You can still establish a baseline even if you don’t know someone. Ask the person simple questions for which you already know the answers. They should be able to answer without lying, which can reveal how a person behaves when they are telling the truth.
This is why when someone takes a polygraph (lie-detector) test, the initial questions are all based on basic information such as name and date of birth. These establish the baseline to which other answers will be compared during the final analysis.
When the story doesn’t add up, you might be dealing with a liar
Even if you have the slightest doubt that the other person is taking you for a ride, ask him to repeat the story after discussing a couple of things in between. Of course, if a person’s response seems canned, then they may have rehearsed this tale several times before telling it.
Liars tend to add or remove details from the original telling. Major deviations and logical leaps are red flags that a person is lying to you.
Changes in speech reveal a dishonest person
Stammering, stuttering, and speech that is either faster or slower than normal often indicate that a lie is in process. In this case, you can actually hear the person struggling to take their lie from their brain and out into the world.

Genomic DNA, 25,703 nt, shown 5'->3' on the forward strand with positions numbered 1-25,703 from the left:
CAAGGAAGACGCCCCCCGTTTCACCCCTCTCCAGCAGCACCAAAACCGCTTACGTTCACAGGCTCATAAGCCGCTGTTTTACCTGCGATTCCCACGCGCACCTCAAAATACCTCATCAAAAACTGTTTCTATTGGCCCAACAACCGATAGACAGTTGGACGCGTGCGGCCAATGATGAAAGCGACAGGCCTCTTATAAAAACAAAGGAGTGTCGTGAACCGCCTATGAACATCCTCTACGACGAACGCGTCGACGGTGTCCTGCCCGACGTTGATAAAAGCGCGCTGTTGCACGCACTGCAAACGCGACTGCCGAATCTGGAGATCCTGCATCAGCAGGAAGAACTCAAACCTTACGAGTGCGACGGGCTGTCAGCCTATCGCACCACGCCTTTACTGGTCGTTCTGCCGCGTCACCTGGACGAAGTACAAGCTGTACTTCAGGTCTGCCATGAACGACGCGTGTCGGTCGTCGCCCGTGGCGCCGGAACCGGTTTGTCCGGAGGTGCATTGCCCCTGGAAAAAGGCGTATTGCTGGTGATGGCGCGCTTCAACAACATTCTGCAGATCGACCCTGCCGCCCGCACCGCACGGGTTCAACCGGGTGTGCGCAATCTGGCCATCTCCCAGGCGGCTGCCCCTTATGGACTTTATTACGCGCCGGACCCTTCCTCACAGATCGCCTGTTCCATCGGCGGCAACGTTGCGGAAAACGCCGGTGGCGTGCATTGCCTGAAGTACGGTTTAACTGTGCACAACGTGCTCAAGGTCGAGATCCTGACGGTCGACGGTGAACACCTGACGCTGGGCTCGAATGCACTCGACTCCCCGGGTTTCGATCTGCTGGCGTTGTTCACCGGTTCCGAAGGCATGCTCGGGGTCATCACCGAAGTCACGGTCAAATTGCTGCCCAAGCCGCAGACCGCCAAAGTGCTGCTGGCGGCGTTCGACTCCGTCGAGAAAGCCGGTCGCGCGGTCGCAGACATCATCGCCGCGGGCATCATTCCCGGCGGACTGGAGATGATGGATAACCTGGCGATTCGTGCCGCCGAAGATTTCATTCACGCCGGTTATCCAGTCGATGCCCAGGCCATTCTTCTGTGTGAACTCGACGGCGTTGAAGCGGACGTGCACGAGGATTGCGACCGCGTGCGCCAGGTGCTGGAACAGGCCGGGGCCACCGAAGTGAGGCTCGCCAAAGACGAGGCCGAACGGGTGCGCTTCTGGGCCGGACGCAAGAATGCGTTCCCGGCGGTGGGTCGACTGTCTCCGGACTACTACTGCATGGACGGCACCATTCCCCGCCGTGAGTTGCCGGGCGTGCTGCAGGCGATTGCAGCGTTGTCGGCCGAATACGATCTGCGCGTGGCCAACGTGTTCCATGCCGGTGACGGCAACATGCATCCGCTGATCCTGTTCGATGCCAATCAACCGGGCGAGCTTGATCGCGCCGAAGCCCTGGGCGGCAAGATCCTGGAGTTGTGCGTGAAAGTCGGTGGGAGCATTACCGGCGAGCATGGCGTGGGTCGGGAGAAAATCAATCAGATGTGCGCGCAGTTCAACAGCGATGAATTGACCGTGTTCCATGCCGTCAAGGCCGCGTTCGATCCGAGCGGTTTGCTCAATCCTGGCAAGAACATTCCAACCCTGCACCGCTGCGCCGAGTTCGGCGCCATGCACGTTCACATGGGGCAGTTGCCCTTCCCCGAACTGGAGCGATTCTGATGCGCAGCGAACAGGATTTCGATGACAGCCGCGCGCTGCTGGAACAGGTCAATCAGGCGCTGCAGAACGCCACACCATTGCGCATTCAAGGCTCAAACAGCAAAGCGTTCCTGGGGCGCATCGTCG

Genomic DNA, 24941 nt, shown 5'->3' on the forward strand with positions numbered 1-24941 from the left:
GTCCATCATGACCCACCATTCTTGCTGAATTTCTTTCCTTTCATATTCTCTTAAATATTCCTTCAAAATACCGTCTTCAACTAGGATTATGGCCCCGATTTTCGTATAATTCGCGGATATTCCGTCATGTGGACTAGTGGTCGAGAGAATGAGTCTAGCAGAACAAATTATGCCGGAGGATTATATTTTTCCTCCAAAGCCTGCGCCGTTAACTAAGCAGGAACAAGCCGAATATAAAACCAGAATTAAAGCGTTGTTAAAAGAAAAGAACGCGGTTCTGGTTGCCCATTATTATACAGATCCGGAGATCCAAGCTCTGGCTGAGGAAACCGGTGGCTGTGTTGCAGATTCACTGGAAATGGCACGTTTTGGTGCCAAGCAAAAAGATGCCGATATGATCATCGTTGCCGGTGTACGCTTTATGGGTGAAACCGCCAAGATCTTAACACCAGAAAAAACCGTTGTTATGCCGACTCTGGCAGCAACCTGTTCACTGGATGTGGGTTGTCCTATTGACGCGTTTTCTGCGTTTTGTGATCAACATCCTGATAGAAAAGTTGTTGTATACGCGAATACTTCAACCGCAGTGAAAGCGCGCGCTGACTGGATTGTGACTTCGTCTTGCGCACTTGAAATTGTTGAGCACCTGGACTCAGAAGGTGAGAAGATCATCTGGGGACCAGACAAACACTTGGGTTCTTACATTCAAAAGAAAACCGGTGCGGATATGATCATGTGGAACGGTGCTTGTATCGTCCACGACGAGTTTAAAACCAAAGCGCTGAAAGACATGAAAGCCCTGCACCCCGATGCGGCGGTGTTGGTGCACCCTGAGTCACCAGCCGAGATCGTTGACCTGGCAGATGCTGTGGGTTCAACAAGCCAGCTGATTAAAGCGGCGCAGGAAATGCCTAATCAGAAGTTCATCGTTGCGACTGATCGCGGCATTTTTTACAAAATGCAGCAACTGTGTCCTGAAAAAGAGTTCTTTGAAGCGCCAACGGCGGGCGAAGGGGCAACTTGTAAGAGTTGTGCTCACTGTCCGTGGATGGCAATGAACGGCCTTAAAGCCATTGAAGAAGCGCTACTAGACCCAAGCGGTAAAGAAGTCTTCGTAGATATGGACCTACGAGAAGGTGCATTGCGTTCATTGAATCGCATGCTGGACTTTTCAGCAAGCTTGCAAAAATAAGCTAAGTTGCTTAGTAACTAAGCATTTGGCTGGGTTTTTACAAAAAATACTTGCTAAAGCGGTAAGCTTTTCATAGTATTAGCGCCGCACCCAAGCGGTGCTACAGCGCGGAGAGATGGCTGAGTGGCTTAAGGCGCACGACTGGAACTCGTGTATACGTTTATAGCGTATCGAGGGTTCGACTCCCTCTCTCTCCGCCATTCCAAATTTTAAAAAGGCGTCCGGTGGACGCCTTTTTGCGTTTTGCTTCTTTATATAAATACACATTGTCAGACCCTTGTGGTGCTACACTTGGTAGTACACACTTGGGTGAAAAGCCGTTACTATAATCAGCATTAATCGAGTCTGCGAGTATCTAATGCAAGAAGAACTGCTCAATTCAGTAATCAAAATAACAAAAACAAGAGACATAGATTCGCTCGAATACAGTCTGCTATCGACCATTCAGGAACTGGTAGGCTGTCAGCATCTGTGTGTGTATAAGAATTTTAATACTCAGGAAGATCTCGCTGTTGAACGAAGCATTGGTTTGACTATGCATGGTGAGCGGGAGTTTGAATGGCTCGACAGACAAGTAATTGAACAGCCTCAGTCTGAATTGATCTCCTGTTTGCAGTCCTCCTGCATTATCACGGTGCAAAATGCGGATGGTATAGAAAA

We’ve already seen that symptoms of stress and signs of lying go hand in hand. Rapid speech indicates that the person may be nervous about what they are saying because it isn’t true.
Use all the clues available to you to catch a liar
Determining whether or not someone is telling the truth can be tough, but if they exhibit several of these signs, the likelihood that they are being dishonest is high. Use context, your instincts, and these visible indicators of dishonesty to avoid being fooled.
|||^||Quartz: Research shows how you can tell if someone is lying|
|||^||West Side Toastmasters: The Allure of Laughter and Smiles|
|||^||Business Insider: A neurologist explains how to spot a fake smile|
|||^||The Telegraph: Our feet can talk, says study|
|||^||Wonder How To: Mind Hacks: Look down to tell what others are really thinking|
|||^||Paul Ekman Group: Catching Liars|
|||^||Psychology Today: How to detect a liar|
|||^||North American Investigations: The physiology of lying|
|||^||The Law Dictionary: Common questions asked during a lie detector test|